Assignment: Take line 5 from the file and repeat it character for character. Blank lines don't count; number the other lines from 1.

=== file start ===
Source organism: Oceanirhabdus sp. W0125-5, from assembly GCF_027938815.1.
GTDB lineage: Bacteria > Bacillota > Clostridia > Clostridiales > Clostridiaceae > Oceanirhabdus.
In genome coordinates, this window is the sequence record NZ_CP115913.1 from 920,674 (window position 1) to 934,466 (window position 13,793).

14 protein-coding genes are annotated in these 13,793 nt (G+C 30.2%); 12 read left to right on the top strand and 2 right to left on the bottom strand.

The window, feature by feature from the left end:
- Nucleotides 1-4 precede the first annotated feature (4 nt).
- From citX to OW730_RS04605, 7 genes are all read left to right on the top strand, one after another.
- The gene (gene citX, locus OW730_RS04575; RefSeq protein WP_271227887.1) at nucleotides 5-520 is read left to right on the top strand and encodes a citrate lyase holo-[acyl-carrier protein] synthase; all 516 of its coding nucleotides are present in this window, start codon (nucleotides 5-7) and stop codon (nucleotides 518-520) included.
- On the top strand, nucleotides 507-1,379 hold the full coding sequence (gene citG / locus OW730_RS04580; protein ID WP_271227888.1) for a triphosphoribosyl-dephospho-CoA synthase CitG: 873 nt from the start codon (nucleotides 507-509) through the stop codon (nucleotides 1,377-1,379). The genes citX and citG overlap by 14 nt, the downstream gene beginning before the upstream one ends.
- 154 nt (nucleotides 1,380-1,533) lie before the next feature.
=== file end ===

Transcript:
The window, feature by feature from the left end: